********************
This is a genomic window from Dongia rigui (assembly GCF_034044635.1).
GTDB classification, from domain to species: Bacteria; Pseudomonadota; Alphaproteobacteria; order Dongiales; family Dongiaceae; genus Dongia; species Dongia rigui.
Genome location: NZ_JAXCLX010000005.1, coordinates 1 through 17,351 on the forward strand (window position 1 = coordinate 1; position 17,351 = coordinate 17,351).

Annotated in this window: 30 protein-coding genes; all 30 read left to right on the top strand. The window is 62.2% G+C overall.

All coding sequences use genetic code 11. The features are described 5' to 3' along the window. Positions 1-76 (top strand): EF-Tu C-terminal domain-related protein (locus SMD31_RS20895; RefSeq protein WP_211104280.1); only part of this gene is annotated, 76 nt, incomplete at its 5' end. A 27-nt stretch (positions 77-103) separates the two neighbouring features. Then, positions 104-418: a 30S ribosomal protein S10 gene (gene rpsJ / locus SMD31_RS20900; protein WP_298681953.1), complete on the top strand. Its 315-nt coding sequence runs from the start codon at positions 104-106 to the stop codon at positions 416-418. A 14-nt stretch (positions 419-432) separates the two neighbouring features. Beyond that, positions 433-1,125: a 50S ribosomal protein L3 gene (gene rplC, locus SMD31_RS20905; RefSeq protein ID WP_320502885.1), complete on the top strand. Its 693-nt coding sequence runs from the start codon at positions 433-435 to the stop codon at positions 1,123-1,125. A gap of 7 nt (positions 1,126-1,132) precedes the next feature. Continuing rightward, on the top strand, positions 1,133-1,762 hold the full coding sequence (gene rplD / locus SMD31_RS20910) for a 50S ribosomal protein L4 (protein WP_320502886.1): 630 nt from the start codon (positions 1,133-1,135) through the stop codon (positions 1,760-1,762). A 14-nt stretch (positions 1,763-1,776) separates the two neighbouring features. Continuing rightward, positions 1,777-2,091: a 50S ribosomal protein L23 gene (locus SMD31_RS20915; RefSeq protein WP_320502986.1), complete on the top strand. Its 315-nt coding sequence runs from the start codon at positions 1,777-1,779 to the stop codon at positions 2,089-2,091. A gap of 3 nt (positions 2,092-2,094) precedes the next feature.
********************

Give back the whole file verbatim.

This is a genomic window from Dongia rigui (assembly GCF_034044635.1).
GTDB classification, from domain to species: Bacteria; Pseudomonadota; Alphaproteobacteria; order Dongiales; family Dongiaceae; genus Dongia; species Dongia rigui.
Genome location: NZ_JAXCLX010000005.1, coordinates 1 through 17,351 on the forward strand (window position 1 = coordinate 1; position 17,351 = coordinate 17,351).

Annotated in this window: 30 protein-coding genes; all 30 read left to right on the top strand. The window is 62.2% G+C overall.

All coding sequences use genetic code 11. The features are described 5' to 3' along the window. Positions 1-76 (top strand): EF-Tu C-terminal domain-related protein (locus SMD31_RS20895; RefSeq protein WP_211104280.1); only part of this gene is annotated, 76 nt, incomplete at its 5' end. A 27-nt stretch (positions 77-103) separates the two neighbouring features. Then, positions 104-418: a 30S ribosomal protein S10 gene (gene rpsJ / locus SMD31_RS20900; protein WP_298681953.1), complete on the top strand. Its 315-nt coding sequence runs from the start codon at positions 104-106 to the stop codon at positions 416-418. A 14-nt stretch (positions 419-432) separates the two neighbouring features. Beyond that, positions 433-1,125: a 50S ribosomal protein L3 gene (gene rplC, locus SMD31_RS20905; RefSeq protein ID WP_320502885.1), complete on the top strand. Its 693-nt coding sequence runs from the start codon at positions 433-435 to the stop codon at positions 1,123-1,125. A gap of 7 nt (positions 1,126-1,132) precedes the next feature. Continuing rightward, on the top strand, positions 1,133-1,762 hold the full coding sequence (gene rplD / locus SMD31_RS20910) for a 50S ribosomal protein L4 (protein WP_320502886.1): 630 nt from the start codon (positions 1,133-1,135) through the stop codon (positions 1,760-1,762). A 14-nt stretch (positions 1,763-1,776) separates the two neighbouring features. Continuing rightward, positions 1,777-2,091: a 50S ribosomal protein L23 gene (locus SMD31_RS20915; RefSeq protein WP_320502986.1), complete on the top strand. Its 315-nt coding sequence runs from the start codon at positions 1,777-1,779 to the stop codon at positions 2,089-2,091. A gap of 3 nt (positions 2,092-2,094) precedes the next feature.